Neonatal Cholestasis- Practice Points

Neonatal cholestasis is defined as jaundice with high color urine staining diaper in an infant within first 3 months of life. 

The common  causes of neonatal cholestasis are – 

  • Extra hepatic – biliary atresia, choledocal cyst 
  • Intrahepatic – Idiopathic Neonatal Hepatitis (INH)
  • Infectious – TORCH infection 
  • Metabolic – Galactosemia, Tyrosinemia, etc. 

It should be kept in mind that Idiopathic Neonatal Hepatitis (INH) which is the most common cause of neonatal cholestasis is a diagnosis of exclusion. Its diagnosis can be confirmed only  by excluding other causes of cholestasis  and  these children improve completely on follow up.

When to suspect Neonatal Cholestasis

Any new born with jaundice and dark yellow urine staining the diaper with or without pale stools should be strongly suspected to have Neonatal Cholestasis.

Biliary Atresia usually  presents with  jaundice with diaper staining in an otherwise healthy well thriving baby.

Metabolic disorders commonly present with cholestasis with decompensation like bleeding, ascites and coagulopathy like galactosemia, tyrosinemia and neonatal hemochromatosis.

A detailed history and clinical examination helps to narrow down the differential diagnosis and focus investigation to confirm the diagnosis

While evaluating a child with neonatal cholestasis, the most important priority is to exclude biliary atresia and causes like galactosemia which needs early diagnosis and treatment.

Investigations in Neonatal Cholestasis

  • Conjugated hyperbilirubinemia
    • Serum direct /conjugated bilirubin concentration greater than 1.0 mg/dL if the total serum bilirubin (TSB) is <5.0 mg/dL or greater than 20 percent of TSB if the TSB is >5.0 mg/dL.
    • Conjugated hyperbilirubinemia at any age in a newborn is pathological and requires evaluation. 
  • Serum transaminases(SGOT/AST & SGPT/ALT) are sensitive indicators of hepatocellular injury, but lack specificity and prognostic value.
  • Gamma-glutamyl transpeptidase (GGTP) is a marker of biliary obstruction and is elevated in most cholestatic disorders
  • Complete blood counts with PBF Cholestasis with hemolysis is seen in galactosemia, Coomb’s positive giant cell hepatitis etc.
  • Ultrasound especially to rule out choledochal cyst.
  • Urine non-glucose reducing substance (NGRS) can be used as a screening test in a suspected case of galactosemia – CLICK HERE TO READ POST ON GALACTOSEMIA

Role of HIDA scan in Neonatal Cholestasis

Routine use of HIDA scan should be discouraged in all cases of neonatal cholestasis. Infant with neonatal cholestasis with pale stool (abnormal stool) where possibility of biliary atresia is high, time should not be wasted for a HIDA scan.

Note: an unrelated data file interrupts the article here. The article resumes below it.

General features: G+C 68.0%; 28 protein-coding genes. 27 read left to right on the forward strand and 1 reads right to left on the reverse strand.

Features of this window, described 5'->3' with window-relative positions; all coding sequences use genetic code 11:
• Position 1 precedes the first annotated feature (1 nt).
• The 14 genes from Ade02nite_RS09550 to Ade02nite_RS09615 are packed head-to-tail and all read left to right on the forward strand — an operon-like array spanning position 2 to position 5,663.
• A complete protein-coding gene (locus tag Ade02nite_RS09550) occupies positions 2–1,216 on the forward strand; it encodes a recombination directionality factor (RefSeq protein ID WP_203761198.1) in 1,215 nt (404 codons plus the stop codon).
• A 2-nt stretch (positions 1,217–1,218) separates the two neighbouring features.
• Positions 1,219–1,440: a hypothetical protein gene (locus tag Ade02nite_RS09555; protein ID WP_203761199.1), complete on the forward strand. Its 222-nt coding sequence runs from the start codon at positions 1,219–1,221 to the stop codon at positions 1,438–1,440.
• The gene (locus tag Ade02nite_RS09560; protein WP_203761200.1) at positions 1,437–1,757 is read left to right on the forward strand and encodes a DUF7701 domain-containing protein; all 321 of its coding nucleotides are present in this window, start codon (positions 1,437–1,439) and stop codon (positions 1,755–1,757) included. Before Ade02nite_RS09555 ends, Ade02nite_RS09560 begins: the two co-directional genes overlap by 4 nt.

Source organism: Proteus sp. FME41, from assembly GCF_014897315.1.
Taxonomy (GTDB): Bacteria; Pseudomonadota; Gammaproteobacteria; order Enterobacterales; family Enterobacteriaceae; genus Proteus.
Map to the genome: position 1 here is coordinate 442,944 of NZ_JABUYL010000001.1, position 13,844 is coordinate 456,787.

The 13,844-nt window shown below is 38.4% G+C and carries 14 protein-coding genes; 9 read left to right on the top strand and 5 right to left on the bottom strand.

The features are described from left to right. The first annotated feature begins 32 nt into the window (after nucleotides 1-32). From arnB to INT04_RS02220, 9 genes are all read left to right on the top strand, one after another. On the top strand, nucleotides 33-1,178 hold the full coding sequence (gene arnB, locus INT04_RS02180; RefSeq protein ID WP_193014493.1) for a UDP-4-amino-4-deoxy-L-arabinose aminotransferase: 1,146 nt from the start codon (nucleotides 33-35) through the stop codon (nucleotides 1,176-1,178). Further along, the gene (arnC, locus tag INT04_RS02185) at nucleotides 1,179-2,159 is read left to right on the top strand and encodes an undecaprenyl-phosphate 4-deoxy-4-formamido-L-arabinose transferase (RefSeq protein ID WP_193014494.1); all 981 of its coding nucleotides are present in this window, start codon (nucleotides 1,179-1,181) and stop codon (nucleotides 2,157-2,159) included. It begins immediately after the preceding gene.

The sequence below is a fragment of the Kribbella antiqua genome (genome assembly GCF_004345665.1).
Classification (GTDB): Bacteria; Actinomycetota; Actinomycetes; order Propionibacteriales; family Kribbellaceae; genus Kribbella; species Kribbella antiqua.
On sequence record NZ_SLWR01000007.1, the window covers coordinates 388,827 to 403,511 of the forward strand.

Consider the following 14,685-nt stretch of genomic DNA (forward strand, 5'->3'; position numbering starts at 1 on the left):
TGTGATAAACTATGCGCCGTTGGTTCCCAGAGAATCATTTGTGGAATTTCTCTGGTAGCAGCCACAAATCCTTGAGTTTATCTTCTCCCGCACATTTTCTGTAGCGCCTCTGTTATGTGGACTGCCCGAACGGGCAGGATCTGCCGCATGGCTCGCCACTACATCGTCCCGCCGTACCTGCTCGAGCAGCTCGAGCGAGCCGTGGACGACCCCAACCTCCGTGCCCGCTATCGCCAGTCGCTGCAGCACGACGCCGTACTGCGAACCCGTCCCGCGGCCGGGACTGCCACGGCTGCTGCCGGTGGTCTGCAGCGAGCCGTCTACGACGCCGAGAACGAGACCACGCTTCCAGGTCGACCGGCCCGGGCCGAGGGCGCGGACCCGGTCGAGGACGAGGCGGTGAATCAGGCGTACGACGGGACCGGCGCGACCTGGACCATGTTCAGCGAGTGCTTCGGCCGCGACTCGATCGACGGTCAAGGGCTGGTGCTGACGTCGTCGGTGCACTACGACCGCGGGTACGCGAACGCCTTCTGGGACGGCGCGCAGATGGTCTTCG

In case of normally pigmented stool, there is no role of HIDA scan.

However, HIDA scan can be considered in the following situations in neonatal cholestasis- 

  1. Infant with neonatal cholestasis with changing stool color (earlier pale stools and now pigmented stool) 
  2.  Neonatal cholestasis with ambiguous stool (stools which are not clearly pale or pigmented) 

Excretory HIDA scan report rules out biliary atresia in these cases as it has very high negative predictive value (100%) for ruling out biliary atresia.

However, a non-excretory HIDA scan can be found in both biliary atresia and non-biliary atresia cases, as its positive predictive is only 56%.

Priming with phenobarbitone prior to HIDA is not recommended. 

Priming with UDCA is preferable and is given for 3 to 5 days prior to HIDA scan is required. 

Treatment of neonatal cholestasis depends on underlying etiology. 

  • Biliary atresia needs early Kasai porto-enterostomy, before the age of 3 months
  • Galactosemia needs lactose free diet.
  • Nutrition and supplementation of vitamins play an important role in neonatal cholestasis irrespective of the underlying cause. Supplementation of fat soluble vitamins (A, D, E, K) is important. Usually 1.5- 2 times of the Daily recommended doses are used for most of the Vitamins and minerals/nutrients.
Vit AOral5,000-25,000 IU/day
Vit DOral400- 1,200 IU/day
Vit EOral(Cap Evion 200/400IU)50-400 IU/day or 15-25 IU/kg/day
Vit KParenteral (im or iv) 5mg monthly
Water soluble VitaminsOral1.5 -2 times RDA
CalciumOral20-100 mg/kg/day
PhosphorusOral25-50 mg/kg/day
ZincOral1 mg/kg/day
MagnesiumOral1 meq/kg/day
Elemental IronOral5-6 mg/kg/day

Every infant with cholestasis needs early referral to Pediatric Gastroenterologist for evaluation of under laying cause without delay. 

Post Credits: Matter Drafted by Dr Mridul Chandra Das, Former Pediatric Gastroenterologist at BLK Centre for Child Health.

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